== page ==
4.1. Dynamic Responses with Different Roof Fracturing Angles

Taking the deformation acceleration of the entry rib as a reference, the dynamic responses of the entry ribs are analyzed under different roof fracturing angles. As is shown in Figure 13, the X-axis represents different roof fracturing angles, while the Y-axis represents the deformation acceleration of the two ribs under dynamic loading and can reflect the magnitude of dynamic response. When the angle increases from 10° to 20°, the deformation accelerations of the ribs in the horizontal and vertical directions are moderate. Nevertheless, the dynamic responses increase significantly when the angles reach the values of 25° and 30°, which result in the instability of entry. The results show that a smaller roof fracturing angle is less affected by the dynamic load. It should be pointed out that the horizontal deformation acceleration at 25° is greater than that at 30° due to the high stress area. In general, 10–20° are the reasonable angles for the FRME approach.

Figure 13: Dynamic responses of the entry with different roof fracturing angles: (a) horizontal acceleration of the gangue rib; (b) vertical acceleration of the gangue rib; (c) horizontal acceleration of the coal rib; (d) vertical acceleration of the coal rib.
4.2. Vertical Stress Distribution with Different Roof Fracturing Angles

Figure 14 shows the vertical stress distribution during the retention period of 21304 tail entry. The blue zone represents the elastic state of the coal seam, while the yellow zone represents all the states except for the elastic state. The curves represent the changes in vertical stress in the virgin coal seam and gob. The vertical stress distributions of the three stages are shown in Figure 14, whereas Stage III is divided into static load stage (IIIa) and dynamic load stage (IIIb). The peak values of the vertical stress in different stages are labeled. Additionally, σsc and σmc are the vertical stress values of the virgin coal and caving zone, respectively.

Figure 14: Vertical stress distribution in 21304 gob and 21305 panel with different roof fracturing angles: (a) 10°; (b) 15°; (c) 20°; (d) 25°; (e) 30°.

The comparison of the vertical stress distribution shows that the peak vertical stresses with the five angles are similar in Stages I and II. With regards to the virgin coal, the peak vertical stresses in Stages I and II are approximately 35.57 MPa and 42.5 MPa, respectively. For the caving zone, the peak vertical stresses in Stages I and II are approximately 35.8 MPa and 45 MPa, respectively. The apparent differences of vertical stresses are mainly in Stage III. When the roof fracturing angle is 10° (Figure 14(a)), σsc is 58.91 MPa in Stage IIIa. Furthermore, σsc has a tiny increase when the angle increases from 10° to 20° (Figure 14(c)). Meanwhile, the amplifications are 0.81 MPa and 0.63 MPa, respectively. However, the amplification of σsc increases obviously from 20° to 30°. The amplification of σsc is 1.83 MPa when the angle increases from 20° to 25° (Figure 14(d)). As the roof fracturing angle increases from 25° to 30° (Figure 14(e)) in Stage IIIa, σsc reaches the value of 62.18 MPa, and the amplification turns out to be 1.34 MPa. The variation in the peak vertical stress in Stage IIIb is similar to that in Stage IIIa. However, the peak values of the stresses are smaller. For the angles of 10° and 15°, the decreases in the peak stress from Stage IIIa to Stage IIIb are 1.52 MPa and 0.9 MPa, respectively. For the angles of 25° and 30°, the decrease in the peak stress values from Stage IIIa to Stage IIIb are 2.01 MPa and 2.15 MPa, respectively. The comparison of the decline in stress values indicates that the dynamic response of the entry with the roof fracturing angle of 10–20° is relatively small. It should be pointed out that, with the retreat of the panel, the vertical stress distributions of the caving zone have changed significantly. From the gob edge to gob center, the vertical stress has gradually recovered. The stress distribution of the caving zone does not change much after the application of dynamic loading. According to the above analysis, the roof fracturing angles of 10–20° can provide a better stress environment. Therefore, the reasonable roof fracturing angle lies between the range of 10–20°. Due to the large buried depth of Chengjiao Coal Mine, the underground conditions are very complex in 21304 panel. The roof fracturing angle of 10° may threaten the stability of anchor cables, whereas the angle of 20° increases the amount of engineering works. Considering the safety and economic aspects, the roof fracturing angle was set to be 15° in the current case study.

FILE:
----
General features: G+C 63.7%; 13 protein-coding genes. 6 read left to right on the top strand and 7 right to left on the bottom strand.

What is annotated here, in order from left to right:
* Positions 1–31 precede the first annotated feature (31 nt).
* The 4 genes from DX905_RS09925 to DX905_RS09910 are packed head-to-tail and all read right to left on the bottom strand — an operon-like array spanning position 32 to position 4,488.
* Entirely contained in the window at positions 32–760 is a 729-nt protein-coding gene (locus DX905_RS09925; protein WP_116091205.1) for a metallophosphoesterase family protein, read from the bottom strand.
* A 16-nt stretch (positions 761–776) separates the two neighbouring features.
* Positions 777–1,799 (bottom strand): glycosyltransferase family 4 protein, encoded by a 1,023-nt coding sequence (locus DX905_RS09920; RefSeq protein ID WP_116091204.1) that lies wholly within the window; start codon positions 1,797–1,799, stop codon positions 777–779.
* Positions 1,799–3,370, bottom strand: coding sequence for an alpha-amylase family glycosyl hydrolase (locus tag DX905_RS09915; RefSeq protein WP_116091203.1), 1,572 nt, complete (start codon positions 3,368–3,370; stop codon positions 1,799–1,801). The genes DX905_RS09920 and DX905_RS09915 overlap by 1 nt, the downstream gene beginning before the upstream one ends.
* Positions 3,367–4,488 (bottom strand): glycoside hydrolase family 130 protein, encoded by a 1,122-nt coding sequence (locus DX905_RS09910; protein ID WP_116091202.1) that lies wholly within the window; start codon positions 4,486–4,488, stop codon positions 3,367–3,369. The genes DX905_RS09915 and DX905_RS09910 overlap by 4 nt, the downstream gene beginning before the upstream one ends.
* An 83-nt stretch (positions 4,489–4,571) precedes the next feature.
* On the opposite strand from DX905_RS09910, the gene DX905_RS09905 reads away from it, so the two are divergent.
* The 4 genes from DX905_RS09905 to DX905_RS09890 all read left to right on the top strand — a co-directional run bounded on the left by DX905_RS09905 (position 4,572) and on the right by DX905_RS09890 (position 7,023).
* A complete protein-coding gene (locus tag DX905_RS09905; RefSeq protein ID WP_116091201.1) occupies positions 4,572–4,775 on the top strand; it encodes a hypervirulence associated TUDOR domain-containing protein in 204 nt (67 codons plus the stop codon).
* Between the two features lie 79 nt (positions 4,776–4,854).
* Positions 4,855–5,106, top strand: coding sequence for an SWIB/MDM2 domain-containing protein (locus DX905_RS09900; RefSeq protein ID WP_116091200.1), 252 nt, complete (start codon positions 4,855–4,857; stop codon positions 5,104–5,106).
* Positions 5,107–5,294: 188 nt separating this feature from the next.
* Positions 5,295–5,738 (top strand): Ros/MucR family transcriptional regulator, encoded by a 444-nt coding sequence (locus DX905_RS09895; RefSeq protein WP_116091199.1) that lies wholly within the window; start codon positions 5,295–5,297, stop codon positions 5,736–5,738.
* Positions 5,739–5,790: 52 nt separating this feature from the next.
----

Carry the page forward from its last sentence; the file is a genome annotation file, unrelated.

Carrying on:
5. Conclusions